When it comes to sports, including pickleball, etiquette rules play a crucial role. It’s important to be aware of certain guidelines, especially during community play when there are other players waiting. Sara Ansboury discusses some essential points in a video that you should definitely watch.
Traveling through gates and courts to get to an open court or a lesson
Wait until the group playing on that court is between points before making your way to your destination. Walk swiftly through that area once the point is over. If there’s another entrance or gate available, it’s better to use that instead of crossing through playing courts.
If your ball travels to another court, make sure to yell “Ball on!”
This will alert the players on that court to stop play, as they might get injured if they step on the ball. Failing to announce this could lead to someone tripping and getting hurt. In such a case, the interrupted point will simply be replayed.
Avoid running onto another court to retrieve your ball
This can be distracting to the players, and there’s a risk of someone colliding with you. Even if your ball ends up behind the players, wait until they finish the point to retrieve it or announce “Ball On.”
If your ball goes behind the adjacent court and doesn’t disrupt play, wait until the point is over or announce “Ball On” to retrieve it
The players on that court can decide if it was a distraction that warrants a replay.
When lessons are being held at your facility, remember to mark your balls with your initials
Often, one of your balls might end up on an adjacent court, and the students attending the lesson won’t know which ball belongs to you.
One request that players can make in their pickleball community is the installation of gap barriers. Many courts are built on preexisting tennis courts, which have nets or fences with gaps used as barriers. These gaps allow pickleballs to pass through and enter other courts.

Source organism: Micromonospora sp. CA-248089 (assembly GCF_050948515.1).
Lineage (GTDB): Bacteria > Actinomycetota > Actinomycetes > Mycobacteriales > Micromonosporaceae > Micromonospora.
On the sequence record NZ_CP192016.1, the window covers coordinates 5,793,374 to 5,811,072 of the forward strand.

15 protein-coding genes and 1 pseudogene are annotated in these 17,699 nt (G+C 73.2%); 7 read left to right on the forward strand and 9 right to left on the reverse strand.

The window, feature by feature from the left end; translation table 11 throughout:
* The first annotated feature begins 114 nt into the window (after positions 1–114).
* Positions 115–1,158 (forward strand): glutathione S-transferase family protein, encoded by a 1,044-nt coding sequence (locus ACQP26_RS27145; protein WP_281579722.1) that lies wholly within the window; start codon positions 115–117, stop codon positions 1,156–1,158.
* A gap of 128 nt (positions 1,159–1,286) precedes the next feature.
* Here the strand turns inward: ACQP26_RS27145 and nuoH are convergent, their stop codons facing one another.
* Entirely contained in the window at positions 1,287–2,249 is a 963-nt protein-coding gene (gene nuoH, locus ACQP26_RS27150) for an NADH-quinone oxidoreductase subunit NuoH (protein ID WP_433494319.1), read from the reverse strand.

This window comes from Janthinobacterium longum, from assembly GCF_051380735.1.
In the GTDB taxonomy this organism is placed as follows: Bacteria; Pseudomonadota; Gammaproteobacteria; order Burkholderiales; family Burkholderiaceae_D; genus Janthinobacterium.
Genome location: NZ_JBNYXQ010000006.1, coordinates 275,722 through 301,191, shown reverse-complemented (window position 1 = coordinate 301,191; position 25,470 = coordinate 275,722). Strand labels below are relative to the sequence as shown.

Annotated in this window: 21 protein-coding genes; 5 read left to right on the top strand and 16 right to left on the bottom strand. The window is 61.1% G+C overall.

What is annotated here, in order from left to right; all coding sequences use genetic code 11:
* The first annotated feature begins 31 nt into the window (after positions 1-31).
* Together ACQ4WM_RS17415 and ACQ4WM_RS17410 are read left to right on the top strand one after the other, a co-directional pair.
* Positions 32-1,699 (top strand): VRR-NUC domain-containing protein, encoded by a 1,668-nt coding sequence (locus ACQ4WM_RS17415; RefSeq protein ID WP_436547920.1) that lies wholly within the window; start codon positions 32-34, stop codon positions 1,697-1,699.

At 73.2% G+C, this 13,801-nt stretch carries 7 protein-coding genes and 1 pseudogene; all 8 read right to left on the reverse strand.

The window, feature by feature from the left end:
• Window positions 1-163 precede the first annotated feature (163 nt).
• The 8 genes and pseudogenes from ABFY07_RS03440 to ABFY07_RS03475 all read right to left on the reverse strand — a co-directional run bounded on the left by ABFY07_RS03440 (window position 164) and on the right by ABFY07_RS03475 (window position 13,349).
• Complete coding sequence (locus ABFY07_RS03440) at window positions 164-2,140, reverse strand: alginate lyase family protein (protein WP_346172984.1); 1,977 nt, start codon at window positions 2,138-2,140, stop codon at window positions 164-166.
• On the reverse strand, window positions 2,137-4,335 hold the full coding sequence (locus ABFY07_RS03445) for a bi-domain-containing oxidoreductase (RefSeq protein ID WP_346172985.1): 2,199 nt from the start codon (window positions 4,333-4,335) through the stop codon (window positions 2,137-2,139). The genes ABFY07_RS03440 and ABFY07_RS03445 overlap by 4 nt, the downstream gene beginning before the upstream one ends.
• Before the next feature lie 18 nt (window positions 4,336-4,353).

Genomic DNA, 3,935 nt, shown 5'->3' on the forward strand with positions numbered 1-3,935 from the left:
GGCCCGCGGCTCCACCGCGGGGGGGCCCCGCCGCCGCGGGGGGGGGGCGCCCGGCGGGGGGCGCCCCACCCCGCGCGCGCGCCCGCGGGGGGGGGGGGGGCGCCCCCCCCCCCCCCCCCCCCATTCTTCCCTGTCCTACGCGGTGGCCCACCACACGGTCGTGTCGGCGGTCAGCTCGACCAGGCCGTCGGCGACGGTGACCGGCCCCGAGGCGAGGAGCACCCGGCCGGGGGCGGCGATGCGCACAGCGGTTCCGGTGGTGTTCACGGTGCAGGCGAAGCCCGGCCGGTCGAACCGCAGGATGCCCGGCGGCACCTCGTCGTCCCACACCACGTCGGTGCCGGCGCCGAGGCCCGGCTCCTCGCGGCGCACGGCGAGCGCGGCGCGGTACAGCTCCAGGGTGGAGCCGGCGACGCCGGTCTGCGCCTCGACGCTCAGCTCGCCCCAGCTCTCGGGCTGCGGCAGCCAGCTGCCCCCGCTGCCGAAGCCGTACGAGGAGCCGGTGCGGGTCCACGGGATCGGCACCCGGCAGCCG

In Palm Springs, our ad hoc pickleball committee successfully advocated for the city to provide these gap barriers. We now have them installed using PVC pipe and tennis netting, which are weighted down with sand or water to prevent movement due to wind. This setup significantly reduces balls traveling onto other courts, minimizing the risk of injuries and interruptions in play.
Coach Mary’s Tip of the Week
Take a look at the dreaded “chicken wing.” In this week’s tip, Sarah Ansboury presents another great video. Even in my more advanced classes, I’m noticing this mistake happening more frequently.
At the non-volley zone (NVZ), many players prefer to reset or block using their backhand. It’s easier to add backspin and soften the ball on the backhand side.
However, a problem arises when they end up with a “chicken wing.” This happens when the elbow rises above the paddle, leading to punching or jabbing at the ball instead of softening and resetting it. The elbow may even move laterally, causing discomfort and throwing off balance for the next shot.
Tennis/pickleball elbow occurs when the arm and elbow are positioned away from the body during exertion. To prevent this chronic injury, it’s crucial to keep the elbow down.
Ensure that your ready position doesn’t favor either the backhand or forehand side. Maintain soft knees, be on the balls of your feet, hold the paddle in front of you, and maintain a relaxed grip. Use your forehand if the ball is on your right (for right-handed players), and use your backhand if the ball is on your left. If the ball is directly in the center, defend and reset with the backhand, but try to recover to a neutral position instead of relying solely on the backhand side.
A reminder that the first outdoor round robin will take place this Sunday, Oct. 22, at the new outdoor courts in Civic Center Park, Palm Desert. With over 130 registered players, it promises to be an exciting event showcasing some great pickleball skills.
If you’re interested in taking lessons, be sure to visit the Desert Recreation District website and use Active.net to sign up for drill classes or semi-private lessons. Get ready to paddle up!
Remember, always keep your elbow below your paddle!
This article originally appeared on Palm Springs Desert Sun: Pickleball: Are you forgetting some etiquette rules on the court?
Jessica Roberts serves up the latest in the world of tennis. With a love for the racket sport, she reports on tennis matches, player rankings, and Grand Slam events, ensuring readers stay informed about the tennis world.